A sister of the widow of somebody named Roland Rowland who'd owned it since the 1920's sold it to him.
Nobody I talked to ever heard of Dawkins, but Mrs. Worthington said she remembers reading about this Rowland guy.
A man named Dawkins bought the mine from the Rowland estate.
That wouldn't make what Uncle Rowland did any less terrible!
Instead of yielding to this, he joined with Henry Bristowe Wilson and Rowland Williams, who had been similarly attacked, in the production of the volume known as Essays and Reviews.
Rowland and others, necessitated by modern requirements, have shown that it is in error, but by less than 1%.
In the Rowland multiple method of telegraphic working, the transmitter consists of a mechanical keyboard provided with a series of levers, which effect certain combinations of positive and negative currents for each letter.
The tradition that he was descended from Dr Rowland Taylor, Cranmer's chaplain, who suffered martyrdom under Mary, is grounded on the untrustworthy evidence of a certain Lady Wray, said to have been a granddaughter of Jeremy Taylor.
In 1872 he became vicar of St Jude's, Commercial Street, Whitechapel, and in the next year married Henrietta Octavia Rowland, who had been a co-worker with Miss Octavia Hill and was no less ardent a philanthropist than her husband.
See Kate Mason Rowland, Life and Writings of George Mason (2 vols., New York, 1892).
Wellington fell back before him down the left bank, ordering up Rowland Hill's force from the Badajoz road, the peasantry having been previously called upon to destroy their crops and retire within the lines of Torres Vedras.
Rowland and others have used an earth coil for calibrating the galvanometer, a known change of induction through the coil being produced by turning it over in the earth's magnetic field, but for several reasons it is preferable to employ an electric current as the source of a known induction.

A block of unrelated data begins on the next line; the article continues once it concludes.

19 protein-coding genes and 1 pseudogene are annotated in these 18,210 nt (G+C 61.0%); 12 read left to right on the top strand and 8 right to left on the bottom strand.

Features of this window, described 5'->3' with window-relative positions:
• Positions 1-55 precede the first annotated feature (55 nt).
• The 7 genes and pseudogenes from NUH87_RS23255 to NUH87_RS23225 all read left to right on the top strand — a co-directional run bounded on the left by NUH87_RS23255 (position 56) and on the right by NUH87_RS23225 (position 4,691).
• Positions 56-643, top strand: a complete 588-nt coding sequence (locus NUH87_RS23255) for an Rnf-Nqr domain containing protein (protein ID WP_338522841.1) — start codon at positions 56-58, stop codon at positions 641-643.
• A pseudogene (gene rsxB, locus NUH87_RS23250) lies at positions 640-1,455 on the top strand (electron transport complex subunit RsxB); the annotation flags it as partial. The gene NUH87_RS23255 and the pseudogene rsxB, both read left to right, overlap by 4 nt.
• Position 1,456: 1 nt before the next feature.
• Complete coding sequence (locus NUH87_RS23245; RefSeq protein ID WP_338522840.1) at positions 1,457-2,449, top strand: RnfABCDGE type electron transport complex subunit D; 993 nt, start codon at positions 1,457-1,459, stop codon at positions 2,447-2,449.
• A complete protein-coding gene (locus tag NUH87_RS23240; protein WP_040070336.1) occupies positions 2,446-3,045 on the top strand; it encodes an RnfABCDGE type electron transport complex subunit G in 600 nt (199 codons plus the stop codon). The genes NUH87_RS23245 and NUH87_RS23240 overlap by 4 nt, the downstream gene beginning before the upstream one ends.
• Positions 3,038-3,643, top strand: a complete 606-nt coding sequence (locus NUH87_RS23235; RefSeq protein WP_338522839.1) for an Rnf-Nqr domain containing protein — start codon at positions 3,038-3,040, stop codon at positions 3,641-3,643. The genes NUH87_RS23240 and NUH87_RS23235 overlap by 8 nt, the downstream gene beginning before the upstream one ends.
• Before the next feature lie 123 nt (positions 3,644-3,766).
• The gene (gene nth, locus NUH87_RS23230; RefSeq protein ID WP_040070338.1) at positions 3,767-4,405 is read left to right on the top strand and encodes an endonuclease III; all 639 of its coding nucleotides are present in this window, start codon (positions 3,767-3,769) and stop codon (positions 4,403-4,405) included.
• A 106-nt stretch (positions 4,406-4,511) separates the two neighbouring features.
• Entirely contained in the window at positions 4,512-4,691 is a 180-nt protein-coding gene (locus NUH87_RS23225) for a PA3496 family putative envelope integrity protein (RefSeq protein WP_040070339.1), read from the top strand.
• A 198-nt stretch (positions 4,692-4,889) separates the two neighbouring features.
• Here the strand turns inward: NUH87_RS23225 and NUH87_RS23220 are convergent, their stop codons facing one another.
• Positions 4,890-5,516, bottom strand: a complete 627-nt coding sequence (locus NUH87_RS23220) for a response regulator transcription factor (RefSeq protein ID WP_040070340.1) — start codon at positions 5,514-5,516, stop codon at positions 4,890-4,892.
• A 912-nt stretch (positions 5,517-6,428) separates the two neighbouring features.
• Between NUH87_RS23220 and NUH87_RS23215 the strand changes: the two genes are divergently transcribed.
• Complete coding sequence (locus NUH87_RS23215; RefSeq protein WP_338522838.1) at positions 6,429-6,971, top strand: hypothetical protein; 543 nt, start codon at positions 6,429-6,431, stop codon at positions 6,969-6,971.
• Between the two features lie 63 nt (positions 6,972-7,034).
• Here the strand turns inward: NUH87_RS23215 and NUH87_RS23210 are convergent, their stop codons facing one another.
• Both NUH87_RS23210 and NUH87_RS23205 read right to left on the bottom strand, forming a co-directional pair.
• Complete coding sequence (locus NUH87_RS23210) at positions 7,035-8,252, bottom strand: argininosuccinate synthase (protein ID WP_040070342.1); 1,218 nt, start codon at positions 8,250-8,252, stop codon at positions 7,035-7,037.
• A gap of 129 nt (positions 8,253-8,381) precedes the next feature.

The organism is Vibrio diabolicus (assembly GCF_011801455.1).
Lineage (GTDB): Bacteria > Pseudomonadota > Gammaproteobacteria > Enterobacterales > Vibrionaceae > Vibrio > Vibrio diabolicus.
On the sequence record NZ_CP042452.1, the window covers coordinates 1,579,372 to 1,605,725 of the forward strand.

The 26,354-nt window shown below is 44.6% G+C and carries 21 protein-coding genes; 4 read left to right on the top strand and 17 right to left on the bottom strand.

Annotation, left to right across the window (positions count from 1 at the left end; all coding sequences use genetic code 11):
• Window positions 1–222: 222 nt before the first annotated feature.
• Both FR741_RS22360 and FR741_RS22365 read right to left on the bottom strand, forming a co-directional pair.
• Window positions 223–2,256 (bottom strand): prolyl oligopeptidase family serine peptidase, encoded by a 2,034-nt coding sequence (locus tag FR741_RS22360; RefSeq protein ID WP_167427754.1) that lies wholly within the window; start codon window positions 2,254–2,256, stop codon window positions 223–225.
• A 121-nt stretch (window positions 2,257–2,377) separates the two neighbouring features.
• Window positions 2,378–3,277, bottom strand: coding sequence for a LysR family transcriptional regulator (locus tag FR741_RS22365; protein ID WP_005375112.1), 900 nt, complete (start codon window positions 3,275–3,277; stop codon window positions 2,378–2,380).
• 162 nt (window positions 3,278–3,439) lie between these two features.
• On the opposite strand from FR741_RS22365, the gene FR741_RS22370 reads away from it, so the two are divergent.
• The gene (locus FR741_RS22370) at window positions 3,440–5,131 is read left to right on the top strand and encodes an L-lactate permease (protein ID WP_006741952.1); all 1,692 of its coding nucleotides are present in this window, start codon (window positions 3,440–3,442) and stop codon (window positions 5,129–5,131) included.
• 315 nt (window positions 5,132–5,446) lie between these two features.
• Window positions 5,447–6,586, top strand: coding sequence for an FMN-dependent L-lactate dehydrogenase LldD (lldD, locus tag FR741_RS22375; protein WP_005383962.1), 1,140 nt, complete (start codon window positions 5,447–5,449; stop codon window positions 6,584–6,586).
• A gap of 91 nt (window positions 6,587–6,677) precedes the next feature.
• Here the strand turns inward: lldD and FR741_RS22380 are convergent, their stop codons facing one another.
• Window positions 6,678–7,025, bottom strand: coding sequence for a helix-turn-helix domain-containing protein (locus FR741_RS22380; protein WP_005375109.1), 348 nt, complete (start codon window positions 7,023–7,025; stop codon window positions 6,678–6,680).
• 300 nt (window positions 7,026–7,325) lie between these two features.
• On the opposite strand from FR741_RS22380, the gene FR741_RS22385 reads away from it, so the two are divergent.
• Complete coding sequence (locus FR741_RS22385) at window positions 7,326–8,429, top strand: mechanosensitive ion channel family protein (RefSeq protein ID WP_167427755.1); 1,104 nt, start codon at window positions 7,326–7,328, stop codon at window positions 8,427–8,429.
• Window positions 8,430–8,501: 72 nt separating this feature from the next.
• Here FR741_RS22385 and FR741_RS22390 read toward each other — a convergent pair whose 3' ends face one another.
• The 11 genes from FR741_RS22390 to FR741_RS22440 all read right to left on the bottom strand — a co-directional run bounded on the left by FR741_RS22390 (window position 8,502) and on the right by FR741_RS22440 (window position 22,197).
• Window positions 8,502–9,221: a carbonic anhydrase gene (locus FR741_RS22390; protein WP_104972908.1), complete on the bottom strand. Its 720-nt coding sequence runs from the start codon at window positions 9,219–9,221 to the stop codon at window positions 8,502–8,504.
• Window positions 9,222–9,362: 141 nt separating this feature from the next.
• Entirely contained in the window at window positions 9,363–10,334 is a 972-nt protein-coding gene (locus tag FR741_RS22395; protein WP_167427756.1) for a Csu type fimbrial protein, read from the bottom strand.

Rowland, believing that the curve would continue to fall in a straight line meeting the horizontal axis, inferred that the induction corresponding to the point B-about 17,500-was the highest I Phil.
Rowland in support of compressive stress.
There are strong reasons for believing that magnetism is a phenomenon involving rotation, and as early as 1876 Rowland, carrying out an experiment which had been proposed by Maxwell, showed that a revolving electric charge produced the same magnetic effects as a current.
Rowland,' whose careful experiments led to general recognition of the fact previously ignored by nearly all investigators, that magnetic susceptibility and permeability are by no means constants (at least in the case of the ferromagnetic metals) but functions of the magnetizing force.
At the outbreak of the Civil Wars the town and castle were garrisoned for parliament by the mayor, John Poyer, a leading Presbyterian, who was later appointed governor, with Rowland Laugharne of St Brides for his lieutenant.
But it is possible that, as suggested by Rowland,' the structure of natural spectra may be too coarse to give opportunity for resolving powers much higher than those now in use.
Rowland to his brilliant invention of concave gratings, by which spectra can be photographed without any further optical appliance.
2 " In the same way we may conclude that in flat gratings any departure from a straight line has the effect of causing the dust in the slit and the spectrum to have different foci - a fact sometimes observed " (Rowland, " On Concave Gratings for Optical Purposes," Phil.
For this purpose Rowland places the eye-piece at 0, so that 0 =o, and then by (11) the value of '" in the m th spectrum is o- sin $' = tmX.
In spite of the many improvements introduced by Rowland and of the care with which his observations were made, recent workers have come to the conclusion that .errors of unexpected amount have crept into his measurements of wave-lengths, and there is even a disposition to discard the grating altogether for fundamental work in favour of the so-called " interference methods," as developed by A.
Among the rectors of Hadleigh several notable names appear, such as Rowland Taylor, the martyr, who was burned at the stake outside the town in 1 555, and Hugh James Rose, during whose tenancy of the rectory an initiatory meeting of the leaders of the Oxford Movement took place here in 1833.
Smith, Rowland Prothero and G.
Such a bridge was the Wearmouth bridge, designed by Rowland Burdon and erected in 1793-1796, with a span of 235 ft.
Rowland was deeply moved, and became an ardent apostle of the new movement.
Rowland and Harris had been at work fully eighteen months before they met, at a service in Devynock church, in the upper part of Breconshire.
Rowland had never been to a university, but, like Harris, he had been well grounded in general knowledge.